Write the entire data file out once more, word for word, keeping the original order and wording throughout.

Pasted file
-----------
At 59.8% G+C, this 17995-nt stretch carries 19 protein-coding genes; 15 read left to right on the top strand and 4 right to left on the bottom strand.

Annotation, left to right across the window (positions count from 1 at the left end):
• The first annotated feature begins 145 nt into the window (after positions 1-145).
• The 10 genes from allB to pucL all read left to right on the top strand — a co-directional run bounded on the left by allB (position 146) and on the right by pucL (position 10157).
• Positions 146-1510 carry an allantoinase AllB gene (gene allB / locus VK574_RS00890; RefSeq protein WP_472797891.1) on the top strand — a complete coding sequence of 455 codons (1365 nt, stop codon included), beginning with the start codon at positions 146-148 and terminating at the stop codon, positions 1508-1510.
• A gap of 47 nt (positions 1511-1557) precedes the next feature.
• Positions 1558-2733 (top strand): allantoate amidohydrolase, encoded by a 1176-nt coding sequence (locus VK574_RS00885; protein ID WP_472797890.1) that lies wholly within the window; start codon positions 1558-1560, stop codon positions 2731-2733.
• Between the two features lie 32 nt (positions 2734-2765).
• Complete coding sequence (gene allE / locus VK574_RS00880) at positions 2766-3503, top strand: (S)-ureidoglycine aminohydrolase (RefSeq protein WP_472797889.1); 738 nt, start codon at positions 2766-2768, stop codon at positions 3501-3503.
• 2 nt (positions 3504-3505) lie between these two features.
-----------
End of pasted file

At 59.8% G+C, this 17995-nt stretch carries 19 protein-coding genes; 15 read left to right on the top strand and 4 right to left on the bottom strand.

Annotation, left to right across the window (positions count from 1 at the left end):
• The first annotated feature begins 145 nt into the window (after positions 1-145).
• The 10 genes from allB to pucL all read left to right on the top strand — a co-directional run bounded on the left by allB (position 146) and on the right by pucL (position 10157).
• Positions 146-1510 carry an allantoinase AllB gene (gene allB / locus VK574_RS00890; RefSeq protein WP_472797891.1) on the top strand — a complete coding sequence of 455 codons (1365 nt, stop codon included), beginning with the start codon at positions 146-148 and terminating at the stop codon, positions 1508-1510.
• A gap of 47 nt (positions 1511-1557) precedes the next feature.
• Positions 1558-2733 (top strand): allantoate amidohydrolase, encoded by a 1176-nt coding sequence (locus VK574_RS00885; protein ID WP_472797890.1) that lies wholly within the window; start codon positions 1558-1560, stop codon positions 2731-2733.
• Between the two features lie 32 nt (positions 2734-2765).
• Complete coding sequence (gene allE / locus VK574_RS00880) at positions 2766-3503, top strand: (S)-ureidoglycine aminohydrolase (RefSeq protein WP_472797889.1); 738 nt, start codon at positions 2766-2768, stop codon at positions 3501-3503.
• 2 nt (positions 3504-3505) lie between these two features.